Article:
FOR IMMEDIATE RELEASE
May 5, 2010
Contact: HHS Press Office
Sebelius Calls on Governors and State Insurance Commissioners to Examine Premium Increases and Rate Review Authorities
Urges Re-examination of Recent Rate Increases After
California Rejects Anthem Blue Cross Increase
Calls on States to Strengthen Their
Regulatory Rate Review Authorities
WASHINGTON, DC - U.S. Department of Health and Human Services Secretary Kathleen Sebelius wrote Governors and State Insurance Commissioners last night urging states to re-examine any WellPoint health insurance rate increases in their states after Anthem Blue Cross, a WellPoint affiliate, withdrew its plan to raise premiums in California by as much as 39 percent when auditors found the rate hikes were based on unreasonable assumptions.
“For too long in this country, Americans have been at the mercy of insurance companies, and have ended up paying a steep price,” said Secretary Sebelius. “Using faulty assumptions and loopholes, insurers have tried to game the system and consumers have ended up with one bad deal after another. In recent days and weeks, with the passage of the Affordable Care Act and some strong actions on the parts of states from Maine to California, the balance of power is starting to shift toward the American people.”
In February, Secretary Sebelius sent a letter to Anthem Blue Cross, calling on the company to publicly justify its proposed 39 percent premium increase in California. Anthem withdrew its plans for the premium increase in California last week after the California Department of Insurance found that the proposed rate increase was based on unreasonably high assumptions about the rate at which medical costs are increasing.
Sebelius’ letter to governors and state insurance commissioners urges them to not only check WellPoint’s assumptions, but also to work with local and state leaders to ensure they have the authority to review and approve insurance rate increases before they take effect.
“Working with my colleagues on the state level, we are sending a message to insurers that it is time to for them to put their customers first,” said Sebelius. “I sent this letter to encourage governors and insurance commissioners to follow California’s example and check the math on rate increases being proposed in their states and to ensure they have the strong regulatory tools they need to fight unreasonable increases.”
The text of Sebelius’ letter is below.
I am writing to call your attention to the recent withdrawal by Anthem Blue Cross, an affiliate of WellPoint, Inc., of the proposed rate increase of up to 39 percent for many of its California individual market policyholders. The California Department of Insurance found that the proposed rate increase was based on unreasonably high assumptions about the rate at which medical costs are increasing.
In light of this recent finding, I urge that, to the extent you have authority to do so, you re-examine any WellPoint rate increases in your state to determine whether any mistaken assumptions similar to those made in California were made in your state. Even small errors can mean unaffordable premiums for policyholders.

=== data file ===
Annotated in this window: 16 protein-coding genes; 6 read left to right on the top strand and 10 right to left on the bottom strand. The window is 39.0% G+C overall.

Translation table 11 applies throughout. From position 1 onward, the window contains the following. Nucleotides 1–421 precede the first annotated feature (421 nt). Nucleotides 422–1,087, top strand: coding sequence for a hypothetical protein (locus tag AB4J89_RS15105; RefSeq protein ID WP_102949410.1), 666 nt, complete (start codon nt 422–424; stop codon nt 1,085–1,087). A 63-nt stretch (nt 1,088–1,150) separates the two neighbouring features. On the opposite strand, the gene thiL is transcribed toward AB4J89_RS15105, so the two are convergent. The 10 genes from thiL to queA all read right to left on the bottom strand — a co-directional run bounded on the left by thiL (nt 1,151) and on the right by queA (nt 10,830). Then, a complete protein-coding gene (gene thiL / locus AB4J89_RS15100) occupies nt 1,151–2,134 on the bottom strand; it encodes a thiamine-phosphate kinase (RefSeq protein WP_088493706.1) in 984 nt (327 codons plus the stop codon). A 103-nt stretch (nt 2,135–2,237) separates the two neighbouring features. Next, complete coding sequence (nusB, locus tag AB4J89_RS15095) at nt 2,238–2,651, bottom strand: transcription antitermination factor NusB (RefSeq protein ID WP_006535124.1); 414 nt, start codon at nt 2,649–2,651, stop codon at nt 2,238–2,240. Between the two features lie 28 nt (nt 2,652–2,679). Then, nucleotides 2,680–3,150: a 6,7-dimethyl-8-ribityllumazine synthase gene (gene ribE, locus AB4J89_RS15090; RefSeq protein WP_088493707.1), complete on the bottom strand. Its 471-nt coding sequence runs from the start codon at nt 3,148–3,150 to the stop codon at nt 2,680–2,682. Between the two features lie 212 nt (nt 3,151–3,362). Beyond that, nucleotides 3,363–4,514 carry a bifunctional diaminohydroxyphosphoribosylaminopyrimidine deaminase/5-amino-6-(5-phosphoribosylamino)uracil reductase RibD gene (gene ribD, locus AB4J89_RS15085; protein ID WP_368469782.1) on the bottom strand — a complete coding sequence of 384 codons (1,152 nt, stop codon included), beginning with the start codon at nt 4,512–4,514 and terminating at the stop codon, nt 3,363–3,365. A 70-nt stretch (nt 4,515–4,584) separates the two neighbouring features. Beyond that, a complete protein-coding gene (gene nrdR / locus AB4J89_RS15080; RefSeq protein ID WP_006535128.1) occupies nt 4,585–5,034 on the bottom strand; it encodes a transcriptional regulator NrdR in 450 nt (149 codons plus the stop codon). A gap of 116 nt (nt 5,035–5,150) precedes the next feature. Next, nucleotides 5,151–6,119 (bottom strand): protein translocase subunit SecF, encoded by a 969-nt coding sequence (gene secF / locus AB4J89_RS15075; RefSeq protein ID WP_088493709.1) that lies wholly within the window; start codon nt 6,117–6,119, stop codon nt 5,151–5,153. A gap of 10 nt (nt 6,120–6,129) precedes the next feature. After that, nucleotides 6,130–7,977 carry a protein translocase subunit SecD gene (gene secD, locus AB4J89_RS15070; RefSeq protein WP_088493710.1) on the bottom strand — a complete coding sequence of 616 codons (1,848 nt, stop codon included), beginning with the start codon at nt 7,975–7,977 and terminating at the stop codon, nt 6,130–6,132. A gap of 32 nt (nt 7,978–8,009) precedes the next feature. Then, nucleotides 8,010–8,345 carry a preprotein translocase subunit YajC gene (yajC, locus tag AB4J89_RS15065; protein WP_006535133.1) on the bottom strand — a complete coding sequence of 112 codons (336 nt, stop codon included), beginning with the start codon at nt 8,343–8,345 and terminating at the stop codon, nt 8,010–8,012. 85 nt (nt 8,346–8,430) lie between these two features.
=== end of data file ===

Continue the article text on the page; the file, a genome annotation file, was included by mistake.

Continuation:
I also ask that you review the authority you have under your state law to determine whether you have all of the regulatory tools needed to approve health insurance rates before they take effect. The ability to require insurers to modify an increase if a proposed rate increase is unjustified has been shown to be effective in many states. The Affordable Care Act expressly contemplates support for state efforts in rate review, appropriating a total of $250 million to states to assist in meaningful rate review. We intend to issue guidance on applying for that funding in the near future.
Experience has shown that, where the prior-approval rate authority does exist, rate increases can be moderated, while still enabling insurers to earn a reasonable profit. Just last month, for example, a Maine court affirmed the Maine insurance commissioner’s decision to reduce Blue Cross of Maine’s proposed 18-percent rate increase to 10 percent.
When the Exchanges begin to operate in 2014, individuals and small businesses will be able to make apples-to-apples comparisons, and will have access to meaningful comparative price information. Insurers will compete on price, and will no longer be competing by segmenting the market, differentiating the product, and selecting out risk. Under the new system, competition will complement oversight to hold down rate increases.
In the meantime, however, individual and small business insurance purchasers have little or no bargaining power and limited access to meaningful comparative price information. That’s why state assistance is so necessary to prevent excessive rate increases.
I therefore urge you to review WellPoint’s rate filings for mistakes similar to those made in California, if you have the authority to undertake rate review, and, if you do not, to seek authority to prior-approve health insurance rates. Not only will funding be available to states that have and exercise such authority, but, more importantly, such authority and its exercise will enable state insurance departments to better protect consumers.
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Last revised: May 7, 2011